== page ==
Thinking about ranges of outcomes is what we should be doing because it acknowledges reality; we don’t (and can’t) know exactly how many points a player is going to score in a given game. What we can estimate with a pretty good degree of accuracy is what a reasonable range of outcomes for a player looks like. I tend to think of things as being within an 80% confidence interval, which means I don’t worry about trying to think about what the bottom 10% or top 10% outcomes are. The bottom 10% are things like “he gets hurt early in the game,” while the top 10% are things like “he has multiple 50+ yard touchdown plays,” which are basically impossible to predict. Those things happen, and when they do we just have to hope we’re on the right side of variance.

Where this starts to get useful in DFS is when we combine thinking probabilistically with thinking about player ownership. Let’s say we have Davante Adams and Tyreek Hill at the same salary again and we’re considering which one to roster. As with the example previously, Adams is projected for 22 points and Hill for 21. Let’s assume for the sake of argument here that both players’ outcomes follow a normal distribution and both have a standard deviation of 5 fantasy points. How often will Hill outscore Adams? The answer is about 43% of the time (if you want to see the math, you can use this Normal Distribution Calculator (make a copy and play with it). We’re often faced with situations like this in DFS: If “player X” projects better but will be more highly owned, while player Y projects a bit lower but comes with low ownership…what should I do?” Thinking probabilistically, in terms of ranges of outcomes, lets us approach these situations thoughtfully and objectively. If Adams projects for 30% ownership and Hill projects for 10%, then absent all other factors (such as correlation within a given roster, salary, cumulative ownership on the roster, and leverage), Hill is the better tournament play; he will outscore Adams 43% of the time but you’re getting him at just 33% of the Adams’ ownership.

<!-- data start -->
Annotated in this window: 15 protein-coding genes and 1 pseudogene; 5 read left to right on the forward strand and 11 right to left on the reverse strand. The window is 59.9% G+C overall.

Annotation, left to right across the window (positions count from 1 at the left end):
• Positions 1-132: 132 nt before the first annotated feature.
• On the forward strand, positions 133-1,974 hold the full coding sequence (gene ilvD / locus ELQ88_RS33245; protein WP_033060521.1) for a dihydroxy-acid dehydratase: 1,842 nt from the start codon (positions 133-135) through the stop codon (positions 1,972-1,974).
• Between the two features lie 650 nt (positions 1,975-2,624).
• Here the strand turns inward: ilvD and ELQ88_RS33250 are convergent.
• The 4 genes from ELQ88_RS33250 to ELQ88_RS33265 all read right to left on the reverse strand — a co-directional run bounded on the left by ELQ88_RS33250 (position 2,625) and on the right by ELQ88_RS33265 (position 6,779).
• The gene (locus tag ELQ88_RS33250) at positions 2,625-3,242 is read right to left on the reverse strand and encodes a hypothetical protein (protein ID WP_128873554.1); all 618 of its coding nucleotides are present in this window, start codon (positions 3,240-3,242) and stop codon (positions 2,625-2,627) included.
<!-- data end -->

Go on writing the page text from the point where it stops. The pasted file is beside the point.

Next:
- Recognize that every player on any given day has a range of reasonable outcomes. No player is a lock to smash, no player is a lock to fail.
- On any given day we have no real ability to foresee where within that range of outcomes a player’s actual score will land. We could argue the RANGE of the projection is wrong, of course, but there’s still a range where a player ends up within that range is out of our hands.
- Range of outcomes is a powerful tool to utilize when thinking about roster construction. It’s right up there with point projection and ownership as one of the key factors you should consider.
- Thinking about the range of outcomes combined with ownership is the most important bit of the secret sauce.